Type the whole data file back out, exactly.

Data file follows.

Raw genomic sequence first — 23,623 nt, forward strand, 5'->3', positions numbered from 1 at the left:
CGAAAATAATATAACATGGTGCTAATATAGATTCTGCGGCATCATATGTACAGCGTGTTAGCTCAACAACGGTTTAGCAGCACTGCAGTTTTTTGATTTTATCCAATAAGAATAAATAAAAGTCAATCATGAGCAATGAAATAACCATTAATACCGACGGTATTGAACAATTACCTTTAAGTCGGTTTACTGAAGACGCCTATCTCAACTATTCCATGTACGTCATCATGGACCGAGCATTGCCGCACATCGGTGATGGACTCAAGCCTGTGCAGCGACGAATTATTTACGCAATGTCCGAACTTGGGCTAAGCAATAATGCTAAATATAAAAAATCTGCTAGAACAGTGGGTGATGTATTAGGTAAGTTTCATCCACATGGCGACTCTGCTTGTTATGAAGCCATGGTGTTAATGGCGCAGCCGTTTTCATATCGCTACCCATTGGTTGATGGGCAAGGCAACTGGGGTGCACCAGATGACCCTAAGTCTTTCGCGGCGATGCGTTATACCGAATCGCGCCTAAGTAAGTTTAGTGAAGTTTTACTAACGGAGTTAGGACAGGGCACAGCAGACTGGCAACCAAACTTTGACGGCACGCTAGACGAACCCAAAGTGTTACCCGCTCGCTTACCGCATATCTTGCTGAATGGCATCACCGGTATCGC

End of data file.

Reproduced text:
Raw genomic sequence first — 23,623 nt, forward strand, 5'->3', positions numbered from 1 at the left:
CGAAAATAATATAACATGGTGCTAATATAGATTCTGCGGCATCATATGTACAGCGTGTTAGCTCAACAACGGTTTAGCAGCACTGCAGTTTTTTGATTTTATCCAATAAGAATAAATAAAAGTCAATCATGAGCAATGAAATAACCATTAATACCGACGGTATTGAACAATTACCTTTAAGTCGGTTTACTGAAGACGCCTATCTCAACTATTCCATGTACGTCATCATGGACCGAGCATTGCCGCACATCGGTGATGGACTCAAGCCTGTGCAGCGACGAATTATTTACGCAATGTCCGAACTTGGGCTAAGCAATAATGCTAAATATAAAAAATCTGCTAGAACAGTGGGTGATGTATTAGGTAAGTTTCATCCACATGGCGACTCTGCTTGTTATGAAGCCATGGTGTTAATGGCGCAGCCGTTTTCATATCGCTACCCATTGGTTGATGGGCAAGGCAACTGGGGTGCACCAGATGACCCTAAGTCTTTCGCGGCGATGCGTTATACCGAATCGCGCCTAAGTAAGTTTAGTGAAGTTTTACTAACGGAGTTAGGACAGGGCACAGCAGACTGGCAACCAAACTTTGACGGCACGCTAGACGAACCCAAAGTGTTACCCGCTCGCTTACCGCATATCTTGCTGAATGGCATCACCGGTATCGC